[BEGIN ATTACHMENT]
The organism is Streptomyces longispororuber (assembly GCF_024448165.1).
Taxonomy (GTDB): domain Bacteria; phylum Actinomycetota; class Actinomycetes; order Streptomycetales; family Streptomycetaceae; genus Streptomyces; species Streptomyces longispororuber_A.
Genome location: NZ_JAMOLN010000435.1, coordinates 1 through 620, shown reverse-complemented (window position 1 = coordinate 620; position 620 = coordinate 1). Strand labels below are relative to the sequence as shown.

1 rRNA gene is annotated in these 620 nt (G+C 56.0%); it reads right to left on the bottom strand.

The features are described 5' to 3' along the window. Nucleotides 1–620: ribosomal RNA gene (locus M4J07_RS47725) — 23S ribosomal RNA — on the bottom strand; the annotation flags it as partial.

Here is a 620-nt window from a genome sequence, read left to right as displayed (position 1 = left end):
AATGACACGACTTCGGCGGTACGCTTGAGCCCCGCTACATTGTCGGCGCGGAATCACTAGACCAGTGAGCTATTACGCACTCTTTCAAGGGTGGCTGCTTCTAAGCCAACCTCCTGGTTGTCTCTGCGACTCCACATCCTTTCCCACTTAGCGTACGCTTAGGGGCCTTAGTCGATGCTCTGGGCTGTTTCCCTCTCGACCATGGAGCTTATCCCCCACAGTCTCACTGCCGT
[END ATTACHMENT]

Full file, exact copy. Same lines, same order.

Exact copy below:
The organism is Streptomyces longispororuber (assembly GCF_024448165.1).
Taxonomy (GTDB): domain Bacteria; phylum Actinomycetota; class Actinomycetes; order Streptomycetales; family Streptomycetaceae; genus Streptomyces; species Streptomyces longispororuber_A.
Genome location: NZ_JAMOLN010000435.1, coordinates 1 through 620, shown reverse-complemented (window position 1 = coordinate 620; position 620 = coordinate 1). Strand labels below are relative to the sequence as shown.

1 rRNA gene is annotated in these 620 nt (G+C 56.0%); it reads right to left on the bottom strand.

The features are described 5' to 3' along the window. Nucleotides 1–620: ribosomal RNA gene (locus M4J07_RS47725) — 23S ribosomal RNA — on the bottom strand; the annotation flags it as partial.

Here is a 620-nt window from a genome sequence, read left to right as displayed (position 1 = left end):
AATGACACGACTTCGGCGGTACGCTTGAGCCCCGCTACATTGTCGGCGCGGAATCACTAGACCAGTGAGCTATTACGCACTCTTTCAAGGGTGGCTGCTTCTAAGCCAACCTCCTGGTTGTCTCTGCGACTCCACATCCTTTCCCACTTAGCGTACGCTTAGGGGCCTTAGTCGATGCTCTGGGCTGTTTCCCTCTCGACCATGGAGCTTATCCCCCACAGTCTCACTGCCGT